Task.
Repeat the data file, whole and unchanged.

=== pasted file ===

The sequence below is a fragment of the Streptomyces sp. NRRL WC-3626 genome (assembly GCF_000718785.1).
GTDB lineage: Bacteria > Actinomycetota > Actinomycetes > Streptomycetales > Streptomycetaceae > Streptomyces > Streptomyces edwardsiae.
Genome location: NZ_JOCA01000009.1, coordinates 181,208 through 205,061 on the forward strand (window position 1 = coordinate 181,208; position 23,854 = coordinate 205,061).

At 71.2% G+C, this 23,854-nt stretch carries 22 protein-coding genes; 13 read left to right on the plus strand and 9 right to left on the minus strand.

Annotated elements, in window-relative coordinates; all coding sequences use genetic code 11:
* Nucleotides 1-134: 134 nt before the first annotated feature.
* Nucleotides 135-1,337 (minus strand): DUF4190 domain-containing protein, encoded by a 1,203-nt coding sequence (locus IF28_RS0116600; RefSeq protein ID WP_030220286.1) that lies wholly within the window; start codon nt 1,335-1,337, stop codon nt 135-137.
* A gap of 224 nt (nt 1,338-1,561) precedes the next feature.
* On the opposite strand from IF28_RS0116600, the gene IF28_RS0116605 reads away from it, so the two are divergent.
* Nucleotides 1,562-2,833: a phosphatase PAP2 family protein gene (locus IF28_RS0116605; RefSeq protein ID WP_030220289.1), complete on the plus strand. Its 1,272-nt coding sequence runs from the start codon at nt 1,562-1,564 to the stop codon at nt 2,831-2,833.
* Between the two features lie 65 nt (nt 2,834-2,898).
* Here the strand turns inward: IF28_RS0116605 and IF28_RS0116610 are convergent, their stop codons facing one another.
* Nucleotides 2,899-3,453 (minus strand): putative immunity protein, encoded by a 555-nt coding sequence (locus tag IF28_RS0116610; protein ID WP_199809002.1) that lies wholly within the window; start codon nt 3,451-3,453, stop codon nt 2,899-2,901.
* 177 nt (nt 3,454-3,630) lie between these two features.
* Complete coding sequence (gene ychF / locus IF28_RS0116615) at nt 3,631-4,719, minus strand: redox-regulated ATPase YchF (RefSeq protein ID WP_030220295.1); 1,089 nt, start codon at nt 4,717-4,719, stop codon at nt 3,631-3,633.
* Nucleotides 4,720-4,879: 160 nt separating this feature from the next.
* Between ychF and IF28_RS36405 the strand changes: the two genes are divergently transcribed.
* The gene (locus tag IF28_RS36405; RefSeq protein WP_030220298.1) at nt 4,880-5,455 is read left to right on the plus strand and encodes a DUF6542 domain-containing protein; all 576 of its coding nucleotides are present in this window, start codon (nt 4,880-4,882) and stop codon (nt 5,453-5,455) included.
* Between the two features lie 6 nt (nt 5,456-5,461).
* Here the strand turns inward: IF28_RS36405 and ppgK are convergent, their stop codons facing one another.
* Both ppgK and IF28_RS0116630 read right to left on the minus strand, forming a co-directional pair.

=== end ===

The sequence below is a fragment of the Streptomyces sp. NRRL WC-3626 genome (assembly GCF_000718785.1).
GTDB lineage: Bacteria > Actinomycetota > Actinomycetes > Streptomycetales > Streptomycetaceae > Streptomyces > Streptomyces edwardsiae.
Genome location: NZ_JOCA01000009.1, coordinates 181,208 through 205,061 on the forward strand (window position 1 = coordinate 181,208; position 23,854 = coordinate 205,061).

At 71.2% G+C, this 23,854-nt stretch carries 22 protein-coding genes; 13 read left to right on the plus strand and 9 right to left on the minus strand.

Annotated elements, in window-relative coordinates; all coding sequences use genetic code 11:
* Nucleotides 1-134: 134 nt before the first annotated feature.
* Nucleotides 135-1,337 (minus strand): DUF4190 domain-containing protein, encoded by a 1,203-nt coding sequence (locus IF28_RS0116600; RefSeq protein ID WP_030220286.1) that lies wholly within the window; start codon nt 1,335-1,337, stop codon nt 135-137.
* A gap of 224 nt (nt 1,338-1,561) precedes the next feature.
* On the opposite strand from IF28_RS0116600, the gene IF28_RS0116605 reads away from it, so the two are divergent.
* Nucleotides 1,562-2,833: a phosphatase PAP2 family protein gene (locus IF28_RS0116605; RefSeq protein ID WP_030220289.1), complete on the plus strand. Its 1,272-nt coding sequence runs from the start codon at nt 1,562-1,564 to the stop codon at nt 2,831-2,833.
* Between the two features lie 65 nt (nt 2,834-2,898).
* Here the strand turns inward: IF28_RS0116605 and IF28_RS0116610 are convergent, their stop codons facing one another.
* Nucleotides 2,899-3,453 (minus strand): putative immunity protein, encoded by a 555-nt coding sequence (locus tag IF28_RS0116610; protein ID WP_199809002.1) that lies wholly within the window; start codon nt 3,451-3,453, stop codon nt 2,899-2,901.
* 177 nt (nt 3,454-3,630) lie between these two features.
* Complete coding sequence (gene ychF / locus IF28_RS0116615) at nt 3,631-4,719, minus strand: redox-regulated ATPase YchF (RefSeq protein ID WP_030220295.1); 1,089 nt, start codon at nt 4,717-4,719, stop codon at nt 3,631-3,633.
* Nucleotides 4,720-4,879: 160 nt separating this feature from the next.
* Between ychF and IF28_RS36405 the strand changes: the two genes are divergently transcribed.
* The gene (locus tag IF28_RS36405; RefSeq protein WP_030220298.1) at nt 4,880-5,455 is read left to right on the plus strand and encodes a DUF6542 domain-containing protein; all 576 of its coding nucleotides are present in this window, start codon (nt 4,880-4,882) and stop codon (nt 5,453-5,455) included.
* Between the two features lie 6 nt (nt 5,456-5,461).
* Here the strand turns inward: IF28_RS36405 and ppgK are convergent, their stop codons facing one another.
* Both ppgK and IF28_RS0116630 read right to left on the minus strand, forming a co-directional pair.